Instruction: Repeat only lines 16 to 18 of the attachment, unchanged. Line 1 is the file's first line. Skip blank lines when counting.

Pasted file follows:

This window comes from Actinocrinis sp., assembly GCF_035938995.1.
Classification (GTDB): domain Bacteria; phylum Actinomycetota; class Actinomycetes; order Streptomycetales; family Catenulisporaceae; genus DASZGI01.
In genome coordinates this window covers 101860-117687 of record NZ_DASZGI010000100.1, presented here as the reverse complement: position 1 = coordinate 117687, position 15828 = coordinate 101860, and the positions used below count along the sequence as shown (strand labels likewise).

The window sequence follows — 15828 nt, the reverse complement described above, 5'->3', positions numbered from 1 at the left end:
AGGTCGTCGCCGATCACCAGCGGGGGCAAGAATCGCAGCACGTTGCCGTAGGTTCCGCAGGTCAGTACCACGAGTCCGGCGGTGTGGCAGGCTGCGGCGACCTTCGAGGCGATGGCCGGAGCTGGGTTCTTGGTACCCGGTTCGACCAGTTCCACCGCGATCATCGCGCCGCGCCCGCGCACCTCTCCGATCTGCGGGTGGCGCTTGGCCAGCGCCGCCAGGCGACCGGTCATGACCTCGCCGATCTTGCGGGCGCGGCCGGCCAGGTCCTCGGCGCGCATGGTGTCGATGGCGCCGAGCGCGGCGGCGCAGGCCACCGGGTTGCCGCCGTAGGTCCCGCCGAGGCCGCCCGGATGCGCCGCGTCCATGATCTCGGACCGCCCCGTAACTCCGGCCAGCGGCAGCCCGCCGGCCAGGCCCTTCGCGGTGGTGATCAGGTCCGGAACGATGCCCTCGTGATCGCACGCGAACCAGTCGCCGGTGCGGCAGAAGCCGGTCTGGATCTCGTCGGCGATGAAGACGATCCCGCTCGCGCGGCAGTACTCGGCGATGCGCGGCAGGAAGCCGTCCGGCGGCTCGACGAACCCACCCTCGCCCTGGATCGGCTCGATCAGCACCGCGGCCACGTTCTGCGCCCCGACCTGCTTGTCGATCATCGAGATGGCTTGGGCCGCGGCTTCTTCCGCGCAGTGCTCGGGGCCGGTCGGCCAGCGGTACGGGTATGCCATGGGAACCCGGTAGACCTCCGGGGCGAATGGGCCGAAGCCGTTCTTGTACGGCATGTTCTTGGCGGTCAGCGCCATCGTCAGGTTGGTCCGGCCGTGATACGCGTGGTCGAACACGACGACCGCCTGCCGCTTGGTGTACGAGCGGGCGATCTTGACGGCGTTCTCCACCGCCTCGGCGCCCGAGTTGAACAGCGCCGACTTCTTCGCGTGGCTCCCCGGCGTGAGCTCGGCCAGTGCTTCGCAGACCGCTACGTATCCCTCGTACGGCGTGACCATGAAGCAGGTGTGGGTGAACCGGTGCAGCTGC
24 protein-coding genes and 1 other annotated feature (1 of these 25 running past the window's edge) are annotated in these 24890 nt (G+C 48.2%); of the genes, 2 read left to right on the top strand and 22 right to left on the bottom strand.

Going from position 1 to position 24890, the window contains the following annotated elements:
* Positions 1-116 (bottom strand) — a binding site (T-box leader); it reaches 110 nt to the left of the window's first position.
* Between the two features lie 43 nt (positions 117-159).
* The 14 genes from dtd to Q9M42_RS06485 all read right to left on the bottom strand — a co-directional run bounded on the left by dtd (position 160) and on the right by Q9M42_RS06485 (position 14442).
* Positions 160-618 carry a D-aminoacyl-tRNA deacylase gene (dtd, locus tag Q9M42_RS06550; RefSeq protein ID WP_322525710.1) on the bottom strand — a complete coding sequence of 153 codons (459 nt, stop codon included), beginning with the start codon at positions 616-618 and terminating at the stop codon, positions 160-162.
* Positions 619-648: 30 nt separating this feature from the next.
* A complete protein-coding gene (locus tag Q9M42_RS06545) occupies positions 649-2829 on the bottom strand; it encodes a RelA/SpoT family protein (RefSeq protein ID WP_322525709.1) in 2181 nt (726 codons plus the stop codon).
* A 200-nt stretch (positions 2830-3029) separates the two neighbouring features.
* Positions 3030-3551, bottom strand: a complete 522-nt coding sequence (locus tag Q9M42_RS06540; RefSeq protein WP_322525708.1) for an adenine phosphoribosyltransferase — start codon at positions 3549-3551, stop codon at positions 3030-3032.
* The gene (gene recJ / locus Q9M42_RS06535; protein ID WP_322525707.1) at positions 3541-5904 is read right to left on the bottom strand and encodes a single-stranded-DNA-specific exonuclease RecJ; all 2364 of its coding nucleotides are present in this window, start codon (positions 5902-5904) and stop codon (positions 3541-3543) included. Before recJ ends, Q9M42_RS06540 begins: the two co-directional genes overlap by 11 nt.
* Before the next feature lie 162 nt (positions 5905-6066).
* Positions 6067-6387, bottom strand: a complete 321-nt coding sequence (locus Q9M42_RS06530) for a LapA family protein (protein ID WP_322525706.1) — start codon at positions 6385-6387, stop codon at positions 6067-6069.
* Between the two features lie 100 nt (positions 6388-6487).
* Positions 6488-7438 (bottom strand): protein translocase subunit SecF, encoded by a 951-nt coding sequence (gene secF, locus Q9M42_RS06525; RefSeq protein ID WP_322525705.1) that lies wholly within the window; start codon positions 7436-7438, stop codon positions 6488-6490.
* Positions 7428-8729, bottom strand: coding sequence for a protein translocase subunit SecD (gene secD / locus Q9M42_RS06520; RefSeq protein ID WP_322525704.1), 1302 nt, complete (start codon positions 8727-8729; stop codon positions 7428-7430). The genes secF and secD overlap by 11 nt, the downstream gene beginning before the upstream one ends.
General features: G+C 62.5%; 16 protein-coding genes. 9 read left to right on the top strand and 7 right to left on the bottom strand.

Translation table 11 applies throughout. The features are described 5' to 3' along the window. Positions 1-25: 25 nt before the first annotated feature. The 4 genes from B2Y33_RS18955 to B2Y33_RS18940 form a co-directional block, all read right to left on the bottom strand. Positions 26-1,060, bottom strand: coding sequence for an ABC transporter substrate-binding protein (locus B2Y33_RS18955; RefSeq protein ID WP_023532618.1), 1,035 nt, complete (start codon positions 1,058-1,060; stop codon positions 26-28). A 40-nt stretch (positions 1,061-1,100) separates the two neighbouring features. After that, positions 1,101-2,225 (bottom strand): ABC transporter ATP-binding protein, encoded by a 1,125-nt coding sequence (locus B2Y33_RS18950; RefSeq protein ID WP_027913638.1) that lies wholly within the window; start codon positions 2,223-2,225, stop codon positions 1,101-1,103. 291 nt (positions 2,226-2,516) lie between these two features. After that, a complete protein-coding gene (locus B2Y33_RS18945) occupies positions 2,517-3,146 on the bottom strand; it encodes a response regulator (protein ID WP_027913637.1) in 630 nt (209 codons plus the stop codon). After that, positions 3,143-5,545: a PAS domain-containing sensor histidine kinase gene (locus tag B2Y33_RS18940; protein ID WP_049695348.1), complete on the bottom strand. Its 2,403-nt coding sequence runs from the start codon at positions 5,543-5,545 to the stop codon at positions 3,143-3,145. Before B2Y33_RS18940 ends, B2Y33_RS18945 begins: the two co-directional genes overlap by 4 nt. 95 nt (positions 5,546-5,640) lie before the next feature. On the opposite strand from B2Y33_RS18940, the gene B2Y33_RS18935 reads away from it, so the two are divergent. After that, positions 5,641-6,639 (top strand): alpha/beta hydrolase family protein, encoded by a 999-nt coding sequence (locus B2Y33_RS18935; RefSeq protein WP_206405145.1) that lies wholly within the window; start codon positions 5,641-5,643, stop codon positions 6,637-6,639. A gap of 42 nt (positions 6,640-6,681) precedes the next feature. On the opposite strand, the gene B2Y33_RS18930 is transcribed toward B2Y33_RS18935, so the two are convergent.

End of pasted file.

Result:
* The gene (gene recJ / locus Q9M42_RS06535; protein ID WP_322525707.1) at positions 3541-5904 is read right to left on the bottom strand and encodes a single-stranded-DNA-specific exonuclease RecJ; all 2364 of its coding nucleotides are present in this window, start codon (positions 5902-5904) and stop codon (positions 3541-3543) included. Before recJ ends, Q9M42_RS06540 begins: the two co-directional genes overlap by 11 nt.
* Before the next feature lie 162 nt (positions 5905-6066).
* Positions 6067-6387, bottom strand: a complete 321-nt coding sequence (locus Q9M42_RS06530) for a LapA family protein (protein ID WP_322525706.1) — start codon at positions 6385-6387, stop codon at positions 6067-6069.